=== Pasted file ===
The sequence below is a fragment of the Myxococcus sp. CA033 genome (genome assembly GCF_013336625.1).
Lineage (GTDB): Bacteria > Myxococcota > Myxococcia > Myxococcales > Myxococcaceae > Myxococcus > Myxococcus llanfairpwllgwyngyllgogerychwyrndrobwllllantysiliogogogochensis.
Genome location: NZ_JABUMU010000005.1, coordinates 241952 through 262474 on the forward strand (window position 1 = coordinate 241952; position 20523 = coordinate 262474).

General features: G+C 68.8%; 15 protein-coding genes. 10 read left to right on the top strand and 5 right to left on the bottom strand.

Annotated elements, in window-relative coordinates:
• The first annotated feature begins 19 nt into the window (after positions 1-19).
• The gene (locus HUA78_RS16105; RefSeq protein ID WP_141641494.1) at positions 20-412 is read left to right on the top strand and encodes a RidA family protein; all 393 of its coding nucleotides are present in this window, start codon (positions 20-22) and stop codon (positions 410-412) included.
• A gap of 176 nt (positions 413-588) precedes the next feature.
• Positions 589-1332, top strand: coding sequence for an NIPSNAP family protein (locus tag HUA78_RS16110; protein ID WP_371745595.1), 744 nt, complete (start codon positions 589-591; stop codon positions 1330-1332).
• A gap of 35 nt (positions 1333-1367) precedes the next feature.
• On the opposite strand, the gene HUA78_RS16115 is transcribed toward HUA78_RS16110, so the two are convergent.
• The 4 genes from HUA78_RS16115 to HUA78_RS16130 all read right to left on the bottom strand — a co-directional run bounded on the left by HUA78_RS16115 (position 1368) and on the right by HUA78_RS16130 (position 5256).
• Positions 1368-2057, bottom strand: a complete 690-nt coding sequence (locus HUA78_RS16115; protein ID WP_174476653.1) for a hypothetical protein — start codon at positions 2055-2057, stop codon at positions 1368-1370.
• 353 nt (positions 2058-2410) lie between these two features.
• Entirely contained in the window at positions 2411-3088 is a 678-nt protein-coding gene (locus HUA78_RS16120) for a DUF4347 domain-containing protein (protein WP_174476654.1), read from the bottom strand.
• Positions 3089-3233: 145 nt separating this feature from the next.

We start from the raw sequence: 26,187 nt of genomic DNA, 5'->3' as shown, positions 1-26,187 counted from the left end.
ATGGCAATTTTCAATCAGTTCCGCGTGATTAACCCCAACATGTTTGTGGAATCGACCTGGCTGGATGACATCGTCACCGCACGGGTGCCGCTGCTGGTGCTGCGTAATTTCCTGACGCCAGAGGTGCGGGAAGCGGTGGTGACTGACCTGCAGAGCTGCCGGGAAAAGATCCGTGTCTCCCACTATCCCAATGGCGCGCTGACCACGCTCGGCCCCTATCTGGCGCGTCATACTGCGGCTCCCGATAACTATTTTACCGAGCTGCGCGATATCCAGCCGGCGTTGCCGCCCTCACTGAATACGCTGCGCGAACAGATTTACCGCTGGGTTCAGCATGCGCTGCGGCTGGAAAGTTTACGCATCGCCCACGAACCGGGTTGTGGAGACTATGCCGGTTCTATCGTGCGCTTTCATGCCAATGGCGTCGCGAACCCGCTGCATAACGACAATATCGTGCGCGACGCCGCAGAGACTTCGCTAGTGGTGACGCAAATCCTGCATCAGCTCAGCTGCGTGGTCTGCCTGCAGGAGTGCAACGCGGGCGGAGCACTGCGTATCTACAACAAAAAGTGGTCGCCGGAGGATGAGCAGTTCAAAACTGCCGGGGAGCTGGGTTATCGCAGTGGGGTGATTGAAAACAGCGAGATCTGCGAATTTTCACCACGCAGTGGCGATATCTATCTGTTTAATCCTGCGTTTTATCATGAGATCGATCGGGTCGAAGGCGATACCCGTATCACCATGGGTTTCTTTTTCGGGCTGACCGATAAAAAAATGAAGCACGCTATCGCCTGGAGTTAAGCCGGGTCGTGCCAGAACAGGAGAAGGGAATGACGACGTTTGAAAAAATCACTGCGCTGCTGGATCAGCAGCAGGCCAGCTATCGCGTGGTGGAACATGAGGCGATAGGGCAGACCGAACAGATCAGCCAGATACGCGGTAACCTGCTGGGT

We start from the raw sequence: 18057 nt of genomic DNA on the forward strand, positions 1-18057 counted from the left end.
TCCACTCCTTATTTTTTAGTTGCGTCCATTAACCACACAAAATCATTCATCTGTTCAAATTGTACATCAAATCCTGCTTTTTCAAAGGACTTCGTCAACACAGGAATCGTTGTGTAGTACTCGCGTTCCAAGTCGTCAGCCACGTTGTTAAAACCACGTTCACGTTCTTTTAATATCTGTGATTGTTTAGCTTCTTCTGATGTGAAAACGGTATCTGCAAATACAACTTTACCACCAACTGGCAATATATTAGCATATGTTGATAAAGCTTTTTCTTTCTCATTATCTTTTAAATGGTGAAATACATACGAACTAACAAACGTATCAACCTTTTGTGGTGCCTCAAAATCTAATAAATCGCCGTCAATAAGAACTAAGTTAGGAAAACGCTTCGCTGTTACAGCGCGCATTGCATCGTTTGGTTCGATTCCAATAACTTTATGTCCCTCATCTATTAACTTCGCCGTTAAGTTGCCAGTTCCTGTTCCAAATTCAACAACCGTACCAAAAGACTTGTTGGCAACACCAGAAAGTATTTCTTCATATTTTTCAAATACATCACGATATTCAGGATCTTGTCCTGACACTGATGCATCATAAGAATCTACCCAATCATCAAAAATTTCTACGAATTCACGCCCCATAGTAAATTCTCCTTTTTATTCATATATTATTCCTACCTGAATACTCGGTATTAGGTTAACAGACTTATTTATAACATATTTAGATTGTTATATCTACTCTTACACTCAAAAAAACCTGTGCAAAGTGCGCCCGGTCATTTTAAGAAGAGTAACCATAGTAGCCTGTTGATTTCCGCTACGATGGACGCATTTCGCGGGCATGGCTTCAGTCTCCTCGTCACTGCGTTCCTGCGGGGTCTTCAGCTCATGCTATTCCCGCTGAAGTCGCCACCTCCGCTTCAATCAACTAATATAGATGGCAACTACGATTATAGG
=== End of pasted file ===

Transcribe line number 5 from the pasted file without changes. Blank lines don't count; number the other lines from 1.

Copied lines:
Annotated elements, in window-relative coordinates: